Food Safety Concerns Remain with USDA Final Rule on Poultry Slaughter
(July 31, 2014)—The final rule on poultry slaughter issued today by the U.S. Department of Agriculture does little to address multiple food safety concerns raised by consumer groups.
The final rule still removes inspectors from the slaughter line and turns over certain inspection activities, previously conducted by federal inspectors. Yet the final rule does not require plant employees to be trained in their new duties.
The final rule does not require plants to test for Salmonella or Campylobacter, the two pathogens most frequently associated with raw poultry. According to the CDC, millions of consumers are sickened by these pathogens every year with almost no improvement in over a decade. A study by the University of Florida ranked poultry contaminated with Campylobacter (#1) and Salmonella (#4) in the top five pathogen/food combinations that cause the greatest disease burden to the public. USDA has rejected a clear opportunity to better assure the safety of poultry products by not requiring testing for these pathogens.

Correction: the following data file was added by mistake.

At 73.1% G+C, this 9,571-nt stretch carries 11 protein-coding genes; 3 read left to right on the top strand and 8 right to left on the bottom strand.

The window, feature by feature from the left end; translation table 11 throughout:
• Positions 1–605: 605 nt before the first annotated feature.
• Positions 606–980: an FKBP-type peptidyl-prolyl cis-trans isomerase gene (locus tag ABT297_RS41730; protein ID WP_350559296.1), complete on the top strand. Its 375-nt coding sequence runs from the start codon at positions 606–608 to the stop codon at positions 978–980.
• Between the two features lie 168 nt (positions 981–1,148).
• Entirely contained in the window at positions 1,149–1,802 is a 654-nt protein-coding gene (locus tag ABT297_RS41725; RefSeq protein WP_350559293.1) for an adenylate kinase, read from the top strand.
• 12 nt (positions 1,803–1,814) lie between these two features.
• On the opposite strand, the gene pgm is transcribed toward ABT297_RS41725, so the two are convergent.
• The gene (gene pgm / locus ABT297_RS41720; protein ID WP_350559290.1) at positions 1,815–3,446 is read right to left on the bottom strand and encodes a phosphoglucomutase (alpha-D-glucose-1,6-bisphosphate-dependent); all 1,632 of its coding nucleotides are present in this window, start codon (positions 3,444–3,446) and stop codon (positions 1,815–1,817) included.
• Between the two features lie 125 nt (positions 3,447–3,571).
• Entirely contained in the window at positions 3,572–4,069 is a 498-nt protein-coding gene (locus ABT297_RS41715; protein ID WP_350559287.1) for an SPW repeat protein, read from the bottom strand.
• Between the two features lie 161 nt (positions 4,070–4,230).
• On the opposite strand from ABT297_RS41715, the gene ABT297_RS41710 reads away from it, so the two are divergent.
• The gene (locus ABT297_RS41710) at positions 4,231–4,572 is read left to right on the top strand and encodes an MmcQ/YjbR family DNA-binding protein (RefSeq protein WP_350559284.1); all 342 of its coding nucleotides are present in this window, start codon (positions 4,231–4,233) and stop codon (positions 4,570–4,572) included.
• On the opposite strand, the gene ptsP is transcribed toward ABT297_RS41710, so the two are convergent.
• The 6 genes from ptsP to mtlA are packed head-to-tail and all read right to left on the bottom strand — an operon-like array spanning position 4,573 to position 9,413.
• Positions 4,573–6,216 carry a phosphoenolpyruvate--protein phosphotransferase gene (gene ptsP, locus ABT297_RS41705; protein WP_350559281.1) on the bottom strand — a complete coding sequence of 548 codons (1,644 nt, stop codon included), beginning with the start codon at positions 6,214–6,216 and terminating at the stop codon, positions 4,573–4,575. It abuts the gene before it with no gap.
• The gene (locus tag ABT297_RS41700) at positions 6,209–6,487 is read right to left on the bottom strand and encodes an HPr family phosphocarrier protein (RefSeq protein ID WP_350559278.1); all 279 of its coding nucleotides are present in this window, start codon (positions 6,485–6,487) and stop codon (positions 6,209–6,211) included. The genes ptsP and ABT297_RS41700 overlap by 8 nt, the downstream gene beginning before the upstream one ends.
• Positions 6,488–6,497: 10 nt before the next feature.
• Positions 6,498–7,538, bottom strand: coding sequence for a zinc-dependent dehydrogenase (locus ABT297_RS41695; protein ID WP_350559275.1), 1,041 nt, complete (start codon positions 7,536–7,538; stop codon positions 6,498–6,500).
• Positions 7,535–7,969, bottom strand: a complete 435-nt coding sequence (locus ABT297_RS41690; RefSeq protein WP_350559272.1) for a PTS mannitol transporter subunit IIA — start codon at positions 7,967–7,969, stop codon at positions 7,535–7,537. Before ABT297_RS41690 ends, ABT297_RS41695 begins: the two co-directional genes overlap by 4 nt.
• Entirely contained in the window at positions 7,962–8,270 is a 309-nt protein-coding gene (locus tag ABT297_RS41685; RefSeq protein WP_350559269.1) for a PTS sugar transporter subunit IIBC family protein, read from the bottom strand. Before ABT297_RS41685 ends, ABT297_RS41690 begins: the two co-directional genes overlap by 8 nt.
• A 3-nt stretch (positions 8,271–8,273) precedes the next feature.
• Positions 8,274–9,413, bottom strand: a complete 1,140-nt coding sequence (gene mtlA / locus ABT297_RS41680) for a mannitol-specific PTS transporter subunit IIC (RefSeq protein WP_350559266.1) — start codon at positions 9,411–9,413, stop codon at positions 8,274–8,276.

USDA also refused to set basic standards for the level of bruises, feathers, bile or ingesta on birds going down the processing line, instead letting each company set its own standard. This leaves such decisions up to each plant, which has a vested economic interest in processing as many birds as possible.
Contact: Chris Waldrop 202-797-8551
Consumer Federation of America is an association of nearly 300 non-profit consumer organizations that was established in 1968 to advance the consumer interest through research, education and advocacy.
 Batz MB, Hoffman S, Morris JG, “Ranking the Risks: The 10 Pathogen Food Combinations with the Greatest Burden on Public Health.” University of Florida Emerging Pathogens Institute, 2011.